From the NPS website: Millions of years of geological transformation formed the Guadalupes, while timeless persistence of powerful winds and the equally powerful forces of water carved its intricate character. This is a rugged mountain range, with deep, sheer-sided canyons, steep slopes, high ridges, and limited but dependable seeps and springs. The complexity of the geography allows unique life zones to shelter a staggering number of plants and animals. One needs only to walk a short distance into the park to recognize that the diversity is outstanding. Thousands of species, well equipped to tolerate the extremes of climate and topography, not only survive but thrive in near perfect harmonious balance.

Over 1000 species of plants have been found in Guadalupe Mountains National Park and their variety reflects influences from the Rocky Mountains, the Great Plains, and the Chihuahuan Desert. The variation in elevation (3600  to 8751 feet) and the plant life make the area difficult to classify. Many scientists recognize four or five generalized habitats ranging from succulent and shrub desert in the lowlands and south facing slopes, to semiarid grasslands above 5,000 feet, to mixed coniferous-deciduous woodlands and coniferous forests at the highest elevations.

The mountains are also home to thousands of fossils from marine animal and plant life living. This photo is from the national park service...

There are many species of non-poisonous snakes in the park and five species of rattlesnakes, though most are seldom seen by visitors. All wildlife is protected in the park and should not be disturbed or harmed. Mountain lion and bear are seldom observed by either visitors or staff.  More than 300 bird species are known to frequent the park, and there are more than 40 species alone that nest in McKittrick Canyon, making the park a birder's paradise. It is also home to three species of horned lizards, the Mountain Short-horned Lizard, the Roundtail Horned Lizard, and the Texas Horned Lizard.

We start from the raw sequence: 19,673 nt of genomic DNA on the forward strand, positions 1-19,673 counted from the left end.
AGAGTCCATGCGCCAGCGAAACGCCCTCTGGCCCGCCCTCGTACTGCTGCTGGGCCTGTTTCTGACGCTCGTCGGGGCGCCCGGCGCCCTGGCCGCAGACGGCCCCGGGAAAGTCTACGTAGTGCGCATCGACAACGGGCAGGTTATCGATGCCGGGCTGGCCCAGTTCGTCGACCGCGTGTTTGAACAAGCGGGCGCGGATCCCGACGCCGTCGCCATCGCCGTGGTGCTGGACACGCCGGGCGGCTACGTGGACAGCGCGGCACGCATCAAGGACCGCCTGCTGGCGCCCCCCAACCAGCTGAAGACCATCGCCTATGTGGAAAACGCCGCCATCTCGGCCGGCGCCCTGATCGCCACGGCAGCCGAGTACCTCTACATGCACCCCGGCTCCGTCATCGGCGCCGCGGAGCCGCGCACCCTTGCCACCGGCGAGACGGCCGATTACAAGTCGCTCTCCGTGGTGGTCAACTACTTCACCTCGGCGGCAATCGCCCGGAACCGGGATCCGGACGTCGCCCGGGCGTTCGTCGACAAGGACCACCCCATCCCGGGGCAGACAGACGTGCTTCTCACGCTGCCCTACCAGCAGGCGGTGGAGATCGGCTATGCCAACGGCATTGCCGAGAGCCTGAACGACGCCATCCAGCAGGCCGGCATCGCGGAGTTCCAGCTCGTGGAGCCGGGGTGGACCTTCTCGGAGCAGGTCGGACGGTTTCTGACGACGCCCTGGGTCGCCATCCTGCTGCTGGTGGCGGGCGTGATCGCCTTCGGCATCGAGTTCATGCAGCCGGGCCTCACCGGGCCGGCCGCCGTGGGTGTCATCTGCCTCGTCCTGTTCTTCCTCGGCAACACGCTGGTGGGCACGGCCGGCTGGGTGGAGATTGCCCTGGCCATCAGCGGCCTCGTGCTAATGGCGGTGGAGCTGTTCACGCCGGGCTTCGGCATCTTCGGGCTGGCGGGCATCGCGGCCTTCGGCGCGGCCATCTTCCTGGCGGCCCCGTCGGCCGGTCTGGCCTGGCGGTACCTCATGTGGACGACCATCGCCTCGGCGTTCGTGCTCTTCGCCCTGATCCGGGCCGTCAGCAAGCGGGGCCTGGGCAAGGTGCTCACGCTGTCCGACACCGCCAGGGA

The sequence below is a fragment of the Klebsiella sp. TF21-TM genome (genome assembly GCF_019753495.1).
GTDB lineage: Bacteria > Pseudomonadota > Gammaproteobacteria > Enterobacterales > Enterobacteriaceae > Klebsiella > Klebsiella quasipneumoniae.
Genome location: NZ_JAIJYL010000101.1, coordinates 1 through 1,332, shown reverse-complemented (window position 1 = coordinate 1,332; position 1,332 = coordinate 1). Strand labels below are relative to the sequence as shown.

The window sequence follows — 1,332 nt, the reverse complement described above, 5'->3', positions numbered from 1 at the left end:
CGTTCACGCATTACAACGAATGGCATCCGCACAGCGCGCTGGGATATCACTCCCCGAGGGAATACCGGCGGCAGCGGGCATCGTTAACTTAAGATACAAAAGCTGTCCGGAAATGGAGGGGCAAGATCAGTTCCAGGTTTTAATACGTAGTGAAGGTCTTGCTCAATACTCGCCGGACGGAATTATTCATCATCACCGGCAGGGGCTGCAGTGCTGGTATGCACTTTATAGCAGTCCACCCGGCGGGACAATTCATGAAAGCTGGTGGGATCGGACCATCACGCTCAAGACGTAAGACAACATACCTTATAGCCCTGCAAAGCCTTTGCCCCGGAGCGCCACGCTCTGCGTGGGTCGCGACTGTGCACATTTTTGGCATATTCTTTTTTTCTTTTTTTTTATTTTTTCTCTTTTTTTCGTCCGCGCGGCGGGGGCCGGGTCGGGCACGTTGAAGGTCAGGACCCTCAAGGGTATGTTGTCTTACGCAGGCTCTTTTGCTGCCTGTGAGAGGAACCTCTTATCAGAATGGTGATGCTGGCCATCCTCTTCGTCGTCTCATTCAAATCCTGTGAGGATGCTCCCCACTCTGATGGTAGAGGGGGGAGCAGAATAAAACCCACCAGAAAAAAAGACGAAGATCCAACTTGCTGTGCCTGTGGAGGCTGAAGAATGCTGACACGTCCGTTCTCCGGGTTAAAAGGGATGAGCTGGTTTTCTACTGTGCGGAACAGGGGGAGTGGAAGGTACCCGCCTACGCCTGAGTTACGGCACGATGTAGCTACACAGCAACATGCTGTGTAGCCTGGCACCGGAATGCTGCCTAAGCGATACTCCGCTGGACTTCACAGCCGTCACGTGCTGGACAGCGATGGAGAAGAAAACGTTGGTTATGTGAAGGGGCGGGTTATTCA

For over 10,000 years, the Guadalupes Mountains have witnessed a constant stream of human history. The earliest inhabitants were hunter-gathers who followed available game and ripening vegetation and lived in and among the many caves and alcoves common throughout the range. Scattered evidence of their existence, including projectile points, baskets, pottery, and rock art has been found throughout the park.

Since then, many different groups have moved in and out of the area, including the Spanish who arrived by the mid-1500’s. There is little evidence of any attempts on their part to penetrate the Guadalupes and no large-scale settlements have been located. Their influence was significant though, because they introduced horses into the area.

Those horses quickly became an invaluable asset to the nomadic lifestyle of the bands of Apaches who roamed freely over much of southern New Mexico, west Texas, and northern Mexico. The Mescalero Apaches followed game much as the earlier peoples had done, and they also harvested the agave (or mescal) for food and fiber. Agave roasting pits and other remains of Mescalero campsites are common in the park.

They were followed by settlers, military,  entrepreneurs, ranchers, geologists, and conservationists. The history also includes bloody conflicts between Mescalero Apaches and Buffalo Soldiers, the passing of the Butterfield Overland Mail, and finally the making of a national park. Today, the settlers' history is preserved at the Frijole and Williams Ranches and at the ruins of the Pinery Station. In many instances, there is little evidence of their stay and we must carefully piece together the circumstances of their lives. But for many, the historic structures, ruins, remnants, and written record vividly recount their existence in this majestic landscape.

New Mexico's Carlsbad Caverns National Park is also in the Guadalupe Mountains and is located 42 miles from the Headquarters Visitor Center at Pine Springs.